U.S. share of global output continues to decline from year to year. Like General Motors Corp. and Ford, the United States has yielded share of the global market from one-third at the turn of the new century to one-quarter today. Was the rise of the rest the decline of the West?

Have U.S. commitments and responsibilities outstripped resources? The two anonymous billionaire voices were among the many now saying so in public opinion polls. They feel a paradigm shift is inevitable. We are yet to wean ourselves from the old paradigm: the $3 billion we borrow each and every day -- principally from China -- to maintain the world's highest standard of living, based on conspicuous consumption, by a few at a time of growing world shortages. And when we are finally weaned, it will become glaringly obvious that these few we were living way beyond their our means and that major belt-tightening is long overdue.

In his projections through 2025, Thomas Fingar, the former chief analyst for the 100,000-strong U.S. intelligence network, which includes 16 agencies with a budget of $50 billion, predicted the international system would be transformed over the next 15 years as dramatically as it was after World War II. As China rises to global prominence, the United States would be declining. "In terms of size, speed and directional flow," wrote Mr. Fingar, "the transfer of global wealth and economic power now under way -- from West to East -- is without precedent in modern history." [which is to say that ‘globalization’ equals ‘treason’.]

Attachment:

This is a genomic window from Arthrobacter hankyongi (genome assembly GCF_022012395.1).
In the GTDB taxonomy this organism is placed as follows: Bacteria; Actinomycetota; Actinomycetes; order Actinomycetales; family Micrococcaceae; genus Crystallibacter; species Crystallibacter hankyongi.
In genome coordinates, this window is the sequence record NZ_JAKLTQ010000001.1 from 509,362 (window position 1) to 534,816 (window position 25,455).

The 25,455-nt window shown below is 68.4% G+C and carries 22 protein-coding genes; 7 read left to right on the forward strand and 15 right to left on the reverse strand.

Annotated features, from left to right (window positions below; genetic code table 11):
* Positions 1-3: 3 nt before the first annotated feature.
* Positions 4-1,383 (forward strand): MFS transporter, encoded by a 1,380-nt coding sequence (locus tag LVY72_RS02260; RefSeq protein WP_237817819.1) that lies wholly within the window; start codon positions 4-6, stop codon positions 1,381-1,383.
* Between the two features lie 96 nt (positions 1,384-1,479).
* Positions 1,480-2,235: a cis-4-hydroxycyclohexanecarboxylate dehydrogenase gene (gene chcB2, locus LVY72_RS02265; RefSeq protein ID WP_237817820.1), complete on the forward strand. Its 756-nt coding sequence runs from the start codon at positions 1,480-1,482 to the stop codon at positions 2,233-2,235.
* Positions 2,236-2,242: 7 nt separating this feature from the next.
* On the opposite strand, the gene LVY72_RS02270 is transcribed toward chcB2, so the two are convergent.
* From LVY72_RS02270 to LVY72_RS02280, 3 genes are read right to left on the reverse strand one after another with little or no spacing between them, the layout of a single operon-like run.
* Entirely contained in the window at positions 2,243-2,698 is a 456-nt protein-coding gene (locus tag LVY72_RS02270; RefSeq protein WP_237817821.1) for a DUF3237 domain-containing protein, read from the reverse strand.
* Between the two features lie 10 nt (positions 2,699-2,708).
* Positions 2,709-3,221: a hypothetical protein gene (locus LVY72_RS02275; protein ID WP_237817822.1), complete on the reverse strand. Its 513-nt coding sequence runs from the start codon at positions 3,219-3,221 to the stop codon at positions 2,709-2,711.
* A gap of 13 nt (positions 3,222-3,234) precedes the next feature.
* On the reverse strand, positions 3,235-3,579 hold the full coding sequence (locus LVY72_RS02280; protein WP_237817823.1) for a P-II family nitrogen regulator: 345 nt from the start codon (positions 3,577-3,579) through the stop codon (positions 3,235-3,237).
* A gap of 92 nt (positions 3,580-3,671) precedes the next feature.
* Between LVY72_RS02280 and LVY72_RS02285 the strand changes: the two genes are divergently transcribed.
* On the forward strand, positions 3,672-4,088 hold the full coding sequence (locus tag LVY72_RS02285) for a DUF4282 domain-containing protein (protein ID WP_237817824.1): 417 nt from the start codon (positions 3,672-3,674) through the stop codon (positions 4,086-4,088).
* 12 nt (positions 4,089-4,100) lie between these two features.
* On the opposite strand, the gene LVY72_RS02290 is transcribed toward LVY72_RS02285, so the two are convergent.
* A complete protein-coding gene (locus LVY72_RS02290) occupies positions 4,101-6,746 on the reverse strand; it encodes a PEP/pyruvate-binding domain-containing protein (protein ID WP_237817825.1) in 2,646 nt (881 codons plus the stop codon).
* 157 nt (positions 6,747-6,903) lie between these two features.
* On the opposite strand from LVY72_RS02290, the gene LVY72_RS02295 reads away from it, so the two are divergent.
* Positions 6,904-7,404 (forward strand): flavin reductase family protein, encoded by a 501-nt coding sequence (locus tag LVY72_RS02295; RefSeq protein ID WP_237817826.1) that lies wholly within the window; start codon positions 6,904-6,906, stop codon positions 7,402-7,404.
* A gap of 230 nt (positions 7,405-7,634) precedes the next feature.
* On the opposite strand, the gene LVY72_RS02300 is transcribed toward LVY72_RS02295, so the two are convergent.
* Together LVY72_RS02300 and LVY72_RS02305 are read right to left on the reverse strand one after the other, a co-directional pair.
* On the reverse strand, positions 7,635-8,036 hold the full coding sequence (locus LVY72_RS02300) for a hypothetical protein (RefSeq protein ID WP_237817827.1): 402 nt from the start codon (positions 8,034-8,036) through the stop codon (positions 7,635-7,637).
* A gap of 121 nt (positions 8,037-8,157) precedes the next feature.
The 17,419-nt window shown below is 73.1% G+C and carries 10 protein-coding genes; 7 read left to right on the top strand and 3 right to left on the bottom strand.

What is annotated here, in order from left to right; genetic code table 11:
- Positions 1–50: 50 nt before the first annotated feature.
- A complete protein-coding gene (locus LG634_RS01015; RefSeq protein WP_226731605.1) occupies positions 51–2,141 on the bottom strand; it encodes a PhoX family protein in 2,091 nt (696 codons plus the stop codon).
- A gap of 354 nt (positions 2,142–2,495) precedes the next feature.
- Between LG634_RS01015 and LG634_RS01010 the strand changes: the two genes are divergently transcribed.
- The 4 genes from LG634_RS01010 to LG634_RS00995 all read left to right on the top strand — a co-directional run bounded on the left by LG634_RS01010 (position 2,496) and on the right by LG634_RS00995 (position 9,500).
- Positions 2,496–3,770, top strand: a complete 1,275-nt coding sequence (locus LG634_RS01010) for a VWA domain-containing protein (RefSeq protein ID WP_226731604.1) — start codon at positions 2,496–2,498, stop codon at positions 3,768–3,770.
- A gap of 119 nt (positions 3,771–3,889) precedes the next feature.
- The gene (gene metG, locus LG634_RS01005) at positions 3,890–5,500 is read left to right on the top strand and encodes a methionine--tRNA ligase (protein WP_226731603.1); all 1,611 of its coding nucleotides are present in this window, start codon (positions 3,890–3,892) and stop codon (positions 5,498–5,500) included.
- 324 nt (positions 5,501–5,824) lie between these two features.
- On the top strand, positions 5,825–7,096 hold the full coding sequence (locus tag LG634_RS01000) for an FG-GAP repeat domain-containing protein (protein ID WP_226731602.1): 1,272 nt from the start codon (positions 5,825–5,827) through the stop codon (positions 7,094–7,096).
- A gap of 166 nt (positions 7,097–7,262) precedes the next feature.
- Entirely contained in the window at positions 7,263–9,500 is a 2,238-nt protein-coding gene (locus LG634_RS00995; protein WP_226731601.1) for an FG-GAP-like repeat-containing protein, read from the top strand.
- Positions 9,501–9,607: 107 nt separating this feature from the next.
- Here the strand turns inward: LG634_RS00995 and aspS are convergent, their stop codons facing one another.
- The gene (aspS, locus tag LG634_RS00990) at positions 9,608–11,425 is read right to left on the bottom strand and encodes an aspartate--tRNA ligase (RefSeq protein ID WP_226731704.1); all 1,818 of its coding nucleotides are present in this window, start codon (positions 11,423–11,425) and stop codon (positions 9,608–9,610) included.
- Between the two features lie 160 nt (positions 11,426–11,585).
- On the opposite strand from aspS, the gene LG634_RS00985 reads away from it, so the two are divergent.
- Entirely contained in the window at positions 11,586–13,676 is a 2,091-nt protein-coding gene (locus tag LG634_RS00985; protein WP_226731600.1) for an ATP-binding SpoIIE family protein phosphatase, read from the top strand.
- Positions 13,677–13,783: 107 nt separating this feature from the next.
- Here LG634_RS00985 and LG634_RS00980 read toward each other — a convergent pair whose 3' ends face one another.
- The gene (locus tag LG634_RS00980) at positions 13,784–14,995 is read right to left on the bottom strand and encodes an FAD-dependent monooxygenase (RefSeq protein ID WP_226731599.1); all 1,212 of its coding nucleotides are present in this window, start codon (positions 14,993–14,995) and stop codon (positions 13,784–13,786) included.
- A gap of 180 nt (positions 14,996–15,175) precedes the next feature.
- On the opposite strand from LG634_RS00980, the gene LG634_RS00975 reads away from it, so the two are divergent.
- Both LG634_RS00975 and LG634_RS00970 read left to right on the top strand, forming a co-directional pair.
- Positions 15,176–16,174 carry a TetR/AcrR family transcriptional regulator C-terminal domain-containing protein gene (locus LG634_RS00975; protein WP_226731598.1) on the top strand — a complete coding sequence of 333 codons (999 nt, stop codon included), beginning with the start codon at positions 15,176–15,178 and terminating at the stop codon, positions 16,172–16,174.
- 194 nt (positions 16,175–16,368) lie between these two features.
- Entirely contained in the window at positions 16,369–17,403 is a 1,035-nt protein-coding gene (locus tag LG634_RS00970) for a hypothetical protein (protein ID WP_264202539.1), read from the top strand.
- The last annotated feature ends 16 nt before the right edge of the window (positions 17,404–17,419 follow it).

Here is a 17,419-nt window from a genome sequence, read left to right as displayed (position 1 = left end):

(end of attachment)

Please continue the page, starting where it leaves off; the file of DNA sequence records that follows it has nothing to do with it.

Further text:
Following Mr. Fingar's analysis, former deputy Treasury Secretary Robert Altman wrote in Foreign Affairs, the official organ of the Council on Foreign Relations, that the current financial crisis is "a major geopolitical setback for the U.S. and Europe" that could only accelerate trends that are moving the global center of gravity to China. And this is something that a staggering $1 trillion for defense (in a budget with a projected $2 trillion federal deficit) would be powerless to reverse.

The pessimistic outlook should, of course, be tempered by the fact that IBM spins off more technology patents in a typical year than all of China. Three-quarters of the world's top universities are in America. So any loss of influence is at this stage attributable to reckless profligacy at every level of American society, beginning with the federal government and the mind-numbing bonuses that Wall Street's "Masters of the Universe," as Tom Wolfe called them in his 1987 best-seller "Bonfire of the Vanities," have lavished on themselves Roman Empire-style. [While we ‘peons’ merely struggle to survive…]

Both global entrepreneurs mentioned at the beginning of this column believe Israel will resolve its existential crisis by bombing Iran's key nuclear facilities later this year. One thought Gulf Arabs would be secretly delighted and that Iran's much vaunted asymmetrical retaliatory capabilities would fizzle as the theocracy imploded. The other could see mayhem up and down the Gulf, the Strait of Hormuz closed, and oil at $300 per barrel.

As I commented in the beginning, here we have the ‘top down’ view of the current crisis. Isn’t it amazing that each ‘strata’ of society considers itself the penultimate ‘every-man’?

Yes, good citizen, the rich blame the peasants for driving up the price of real estate to irrational levels so we could keep drawing upon the ‘magical manna’ of ‘home equity’.

No, no, free money had nothing to do with it! Nor did the fact that most of us hadn’t received a raise that outpaced inflation in over two decades have any bearing on the matter either.

It’s all one big ‘misunderstanding’, isn’t it? If we’d all managed to behave ‘rationally’, none of this would have happened.

So it appears that our ‘tycoons’ have decided to ‘follow the sun’ (and ‘the empire’) as it drifts Eastward…the rest of us are ‘scroomed’.

Correct me if I’m wrong but wasn’t the original revolution intended to free us from these ‘foreign entanglements’? I think we need to ‘try again’.

Thanks for letting me inside your head,